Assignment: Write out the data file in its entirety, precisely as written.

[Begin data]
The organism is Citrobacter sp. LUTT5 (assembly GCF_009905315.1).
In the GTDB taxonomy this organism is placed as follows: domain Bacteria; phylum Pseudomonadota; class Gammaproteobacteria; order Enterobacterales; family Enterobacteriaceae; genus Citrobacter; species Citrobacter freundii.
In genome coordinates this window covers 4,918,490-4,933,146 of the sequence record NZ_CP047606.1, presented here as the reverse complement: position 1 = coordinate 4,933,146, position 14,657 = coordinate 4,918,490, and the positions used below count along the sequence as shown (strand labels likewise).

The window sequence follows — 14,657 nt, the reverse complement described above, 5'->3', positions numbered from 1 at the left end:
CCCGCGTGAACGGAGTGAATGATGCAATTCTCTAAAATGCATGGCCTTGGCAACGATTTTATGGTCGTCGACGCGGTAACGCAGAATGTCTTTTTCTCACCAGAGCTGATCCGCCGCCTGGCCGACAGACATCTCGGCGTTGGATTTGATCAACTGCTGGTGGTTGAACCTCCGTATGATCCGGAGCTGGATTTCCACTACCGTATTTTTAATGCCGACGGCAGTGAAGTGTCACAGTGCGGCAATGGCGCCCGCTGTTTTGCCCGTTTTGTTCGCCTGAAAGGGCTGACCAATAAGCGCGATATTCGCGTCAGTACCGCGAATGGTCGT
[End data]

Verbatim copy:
The organism is Citrobacter sp. LUTT5 (assembly GCF_009905315.1).
In the GTDB taxonomy this organism is placed as follows: domain Bacteria; phylum Pseudomonadota; class Gammaproteobacteria; order Enterobacterales; family Enterobacteriaceae; genus Citrobacter; species Citrobacter freundii.
In genome coordinates this window covers 4,918,490-4,933,146 of the sequence record NZ_CP047606.1, presented here as the reverse complement: position 1 = coordinate 4,933,146, position 14,657 = coordinate 4,918,490, and the positions used below count along the sequence as shown (strand labels likewise).

The window sequence follows — 14,657 nt, the reverse complement described above, 5'->3', positions numbered from 1 at the left end:
CCCGCGTGAACGGAGTGAATGATGCAATTCTCTAAAATGCATGGCCTTGGCAACGATTTTATGGTCGTCGACGCGGTAACGCAGAATGTCTTTTTCTCACCAGAGCTGATCCGCCGCCTGGCCGACAGACATCTCGGCGTTGGATTTGATCAACTGCTGGTGGTTGAACCTCCGTATGATCCGGAGCTGGATTTCCACTACCGTATTTTTAATGCCGACGGCAGTGAAGTGTCACAGTGCGGCAATGGCGCCCGCTGTTTTGCCCGTTTTGTTCGCCTGAAAGGGCTGACCAATAAGCGCGATATTCGCGTCAGTACCGCGAATGGTCGT